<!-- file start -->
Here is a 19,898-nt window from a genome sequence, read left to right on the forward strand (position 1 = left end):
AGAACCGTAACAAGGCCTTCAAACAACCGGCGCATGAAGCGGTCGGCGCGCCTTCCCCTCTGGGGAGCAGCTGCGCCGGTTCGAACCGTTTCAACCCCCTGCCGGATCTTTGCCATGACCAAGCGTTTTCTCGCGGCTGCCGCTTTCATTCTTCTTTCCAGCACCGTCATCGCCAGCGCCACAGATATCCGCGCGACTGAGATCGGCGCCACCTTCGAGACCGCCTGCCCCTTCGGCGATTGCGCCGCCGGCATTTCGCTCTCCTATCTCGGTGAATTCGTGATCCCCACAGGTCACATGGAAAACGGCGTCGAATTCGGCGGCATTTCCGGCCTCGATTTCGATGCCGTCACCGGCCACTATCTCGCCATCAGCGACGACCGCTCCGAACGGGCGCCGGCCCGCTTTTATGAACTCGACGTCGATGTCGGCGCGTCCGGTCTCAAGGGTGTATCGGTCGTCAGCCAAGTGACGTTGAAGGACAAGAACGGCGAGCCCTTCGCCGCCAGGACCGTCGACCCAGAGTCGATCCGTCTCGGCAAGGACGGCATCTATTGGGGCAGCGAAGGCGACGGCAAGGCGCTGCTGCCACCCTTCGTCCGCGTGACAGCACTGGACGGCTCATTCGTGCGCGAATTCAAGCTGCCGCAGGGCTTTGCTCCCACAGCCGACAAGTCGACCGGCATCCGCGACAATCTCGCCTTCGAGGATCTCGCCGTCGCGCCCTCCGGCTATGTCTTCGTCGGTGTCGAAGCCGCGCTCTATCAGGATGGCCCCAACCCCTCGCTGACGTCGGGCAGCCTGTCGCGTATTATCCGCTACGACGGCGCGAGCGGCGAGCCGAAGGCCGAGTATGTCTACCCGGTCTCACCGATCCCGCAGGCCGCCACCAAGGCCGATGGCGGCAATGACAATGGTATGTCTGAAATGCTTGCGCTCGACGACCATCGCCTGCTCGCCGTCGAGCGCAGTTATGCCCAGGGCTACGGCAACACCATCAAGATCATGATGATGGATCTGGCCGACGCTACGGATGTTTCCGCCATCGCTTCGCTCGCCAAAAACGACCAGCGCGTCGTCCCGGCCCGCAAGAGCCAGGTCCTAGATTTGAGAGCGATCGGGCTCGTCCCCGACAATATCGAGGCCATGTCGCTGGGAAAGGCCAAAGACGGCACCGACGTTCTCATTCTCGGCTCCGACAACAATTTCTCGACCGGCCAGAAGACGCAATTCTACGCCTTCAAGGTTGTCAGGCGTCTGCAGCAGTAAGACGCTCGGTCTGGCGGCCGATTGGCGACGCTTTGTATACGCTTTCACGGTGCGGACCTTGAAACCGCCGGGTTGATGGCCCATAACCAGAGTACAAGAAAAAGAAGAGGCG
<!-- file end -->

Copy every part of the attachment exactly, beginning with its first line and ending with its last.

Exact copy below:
Here is a 19,898-nt window from a genome sequence, read left to right on the forward strand (position 1 = left end):
AGAACCGTAACAAGGCCTTCAAACAACCGGCGCATGAAGCGGTCGGCGCGCCTTCCCCTCTGGGGAGCAGCTGCGCCGGTTCGAACCGTTTCAACCCCCTGCCGGATCTTTGCCATGACCAAGCGTTTTCTCGCGGCTGCCGCTTTCATTCTTCTTTCCAGCACCGTCATCGCCAGCGCCACAGATATCCGCGCGACTGAGATCGGCGCCACCTTCGAGACCGCCTGCCCCTTCGGCGATTGCGCCGCCGGCATTTCGCTCTCCTATCTCGGTGAATTCGTGATCCCCACAGGTCACATGGAAAACGGCGTCGAATTCGGCGGCATTTCCGGCCTCGATTTCGATGCCGTCACCGGCCACTATCTCGCCATCAGCGACGACCGCTCCGAACGGGCGCCGGCCCGCTTTTATGAACTCGACGTCGATGTCGGCGCGTCCGGTCTCAAGGGTGTATCGGTCGTCAGCCAAGTGACGTTGAAGGACAAGAACGGCGAGCCCTTCGCCGCCAGGACCGTCGACCCAGAGTCGATCCGTCTCGGCAAGGACGGCATCTATTGGGGCAGCGAAGGCGACGGCAAGGCGCTGCTGCCACCCTTCGTCCGCGTGACAGCACTGGACGGCTCATTCGTGCGCGAATTCAAGCTGCCGCAGGGCTTTGCTCCCACAGCCGACAAGTCGACCGGCATCCGCGACAATCTCGCCTTCGAGGATCTCGCCGTCGCGCCCTCCGGCTATGTCTTCGTCGGTGTCGAAGCCGCGCTCTATCAGGATGGCCCCAACCCCTCGCTGACGTCGGGCAGCCTGTCGCGTATTATCCGCTACGACGGCGCGAGCGGCGAGCCGAAGGCCGAGTATGTCTACCCGGTCTCACCGATCCCGCAGGCCGCCACCAAGGCCGATGGCGGCAATGACAATGGTATGTCTGAAATGCTTGCGCTCGACGACCATCGCCTGCTCGCCGTCGAGCGCAGTTATGCCCAGGGCTACGGCAACACCATCAAGATCATGATGATGGATCTGGCCGACGCTACGGATGTTTCCGCCATCGCTTCGCTCGCCAAAAACGACCAGCGCGTCGTCCCGGCCCGCAAGAGCCAGGTCCTAGATTTGAGAGCGATCGGGCTCGTCCCCGACAATATCGAGGCCATGTCGCTGGGAAAGGCCAAAGACGGCACCGACGTTCTCATTCTCGGCTCCGACAACAATTTCTCGACCGGCCAGAAGACGCAATTCTACGCCTTCAAGGTTGTCAGGCGTCTGCAGCAGTAAGACGCTCGGTCTGGCGGCCGATTGGCGACGCTTTGTATACGCTTTCACGGTGCGGACCTTGAAACCGCCGGGTTGATGGCCCATAACCAGAGTACAAGAAAAAGAAGAGGCG